March 25 $18
8:00 PM - 10:30 PM
Mon Mar 25
Doors: 8:00 pm
Conjuring a bold new version of psychedelia informed by hard rock, R&B, electronica, and pop, Texas combo the Bright Light Social Hour, emerged in the late 2000s, taking the rich tradition of Lone Star trippiness and both preserving it and updating it for a new time and place. Following a series of indie releases, their eponymous 2010 debut full-length helped make them the toast of Austin and subsequent touring put them on the national map. Their acclaimed 2015 follow-up, Space Is Still the Place, found an even wider audience through key placements in major television shows, setting the stage for 2018’s Jim Eno-produced Missing Something EP.
The Bright Light Social Hour first came together in 2004 when founding members Jack O’Brien (keyboards and vocals) and Curtis Roush (guitar) were students at Southwestern University in Georgetown, Texas, less than an hour’s drive from Austin, the state’s busiest city for music. Initially part of a college art-rock cooperative, O’Brien and Roush teamed up with drummer Thomas Choate and bassist Ryan O’Donoghue and began playing shows with local punk and alternative bands. By 2006, Choate’s studies took him away from Texas, and Joseph Mirasole, who had learned his percussion skills playing with a drum corps, joined the group. In 2007, the Bright Light Social Hour recorded their first EP, Touches, and following the departure of Ryan O’Donoghue, O’Brien moved from keys to bass. The band recruited a new keyboard player, A.J. Vincent, and issued a second EP, Love Like Montopolis, in 2008. As the Bright Light Social Hour‘s sound became more eclectic and ambitious, they began blocking out plans to cut an album, and their self-titled full-length debut, issued by Maple Music Recordings in 2010, became a sensation in their new hometown of Austin, where it earned them six trophies at the 2011 SXSW Austin Music Awards, including Album of the Year, Song of the Year (for “Detroit”), and Band of the Year. Having made a big splash at home, the group sought out new worlds to conquer by hitting the road, playing hundreds of shows over the next several years, including appearances at Lollapalooza and the Austin City Limits Music Festival. In 2013, they dropped a single, “Wendy Davis,” to honor the Texas senator whose pro-choice filibuster became national news in June of that year; Mirasole, O’Brien, and Roush were in attendance for Davis’ protest, and used footage they’d shot on their smart phones to create an accompanying video for the tune. “Wendy Davis” was also the recording debut for new keyboard man Edward Braillif, who had taken the place of A.J. Vincent a few months earlier.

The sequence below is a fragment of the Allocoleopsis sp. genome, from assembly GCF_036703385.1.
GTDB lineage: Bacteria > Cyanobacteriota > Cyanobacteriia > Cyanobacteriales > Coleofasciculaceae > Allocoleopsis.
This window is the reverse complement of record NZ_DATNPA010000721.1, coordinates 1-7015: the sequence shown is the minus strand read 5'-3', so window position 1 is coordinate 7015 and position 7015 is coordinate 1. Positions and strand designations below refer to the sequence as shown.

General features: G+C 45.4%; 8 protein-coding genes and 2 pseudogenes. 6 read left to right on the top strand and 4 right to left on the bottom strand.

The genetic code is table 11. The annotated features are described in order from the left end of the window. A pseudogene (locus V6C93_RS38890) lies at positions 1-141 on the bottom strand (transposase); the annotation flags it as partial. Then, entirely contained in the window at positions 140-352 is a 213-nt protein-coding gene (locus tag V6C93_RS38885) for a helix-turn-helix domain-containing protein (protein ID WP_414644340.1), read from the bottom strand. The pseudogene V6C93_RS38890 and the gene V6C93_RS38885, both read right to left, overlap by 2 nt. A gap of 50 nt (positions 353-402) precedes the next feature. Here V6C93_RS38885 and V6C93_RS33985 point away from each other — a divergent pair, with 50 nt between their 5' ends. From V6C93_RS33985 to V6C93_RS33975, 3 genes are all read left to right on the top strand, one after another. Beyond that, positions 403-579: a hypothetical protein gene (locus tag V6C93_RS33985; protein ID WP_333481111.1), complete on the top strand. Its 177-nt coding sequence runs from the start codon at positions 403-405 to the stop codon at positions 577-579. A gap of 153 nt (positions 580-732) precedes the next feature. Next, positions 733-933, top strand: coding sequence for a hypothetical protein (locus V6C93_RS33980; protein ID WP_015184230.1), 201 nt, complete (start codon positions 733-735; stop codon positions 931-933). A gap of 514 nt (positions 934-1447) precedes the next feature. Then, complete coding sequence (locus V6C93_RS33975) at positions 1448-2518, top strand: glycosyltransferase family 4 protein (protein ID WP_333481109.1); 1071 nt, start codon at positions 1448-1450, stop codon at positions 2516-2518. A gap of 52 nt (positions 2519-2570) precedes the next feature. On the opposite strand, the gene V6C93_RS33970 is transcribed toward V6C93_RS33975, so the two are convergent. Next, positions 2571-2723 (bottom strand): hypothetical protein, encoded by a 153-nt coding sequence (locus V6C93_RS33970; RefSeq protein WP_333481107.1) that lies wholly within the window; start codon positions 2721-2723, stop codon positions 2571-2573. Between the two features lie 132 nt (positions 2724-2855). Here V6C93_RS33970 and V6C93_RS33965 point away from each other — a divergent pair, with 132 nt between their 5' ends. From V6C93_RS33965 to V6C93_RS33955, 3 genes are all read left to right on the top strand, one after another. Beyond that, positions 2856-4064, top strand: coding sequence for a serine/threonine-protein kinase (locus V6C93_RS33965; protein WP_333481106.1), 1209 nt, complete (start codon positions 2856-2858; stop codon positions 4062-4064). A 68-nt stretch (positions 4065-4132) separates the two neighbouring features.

In March 2015, the Bright Light Social Hour released their much-anticipated second album, Space Is Still the Place, via Frenchkiss Records; the band said the new songs were inspired by their vision of a “Future South” after spending many hours pondering America’s economic downturn while on the road. Songs from the album received more widespread exposure thanks to placements in television shows like Fox’s Brooklyn Nine-Nine, HBO’s Vice Principals, and the Terrence Malick film Song to Song. In November of 2015, after hearing about the terrorist attacks in Paris, France, the Bright Light Social Hour recorded their set at Chicago’s Lincoln Hall and issued it as a live album with all proceeds benefitting the French Red Cross. Working with fellow Texan Israel Nash, they issued the collaborative Neighbors EP in late 2016. A few months later, in January 2017, they wrote the theme song “Harder Out There” for the Amazon Video original series Sneaky Pete. Returning in 2018, they worked with Spoonproducer/drummer Jim Eno on the five-song EP Missing Something via the Modern Outsider label.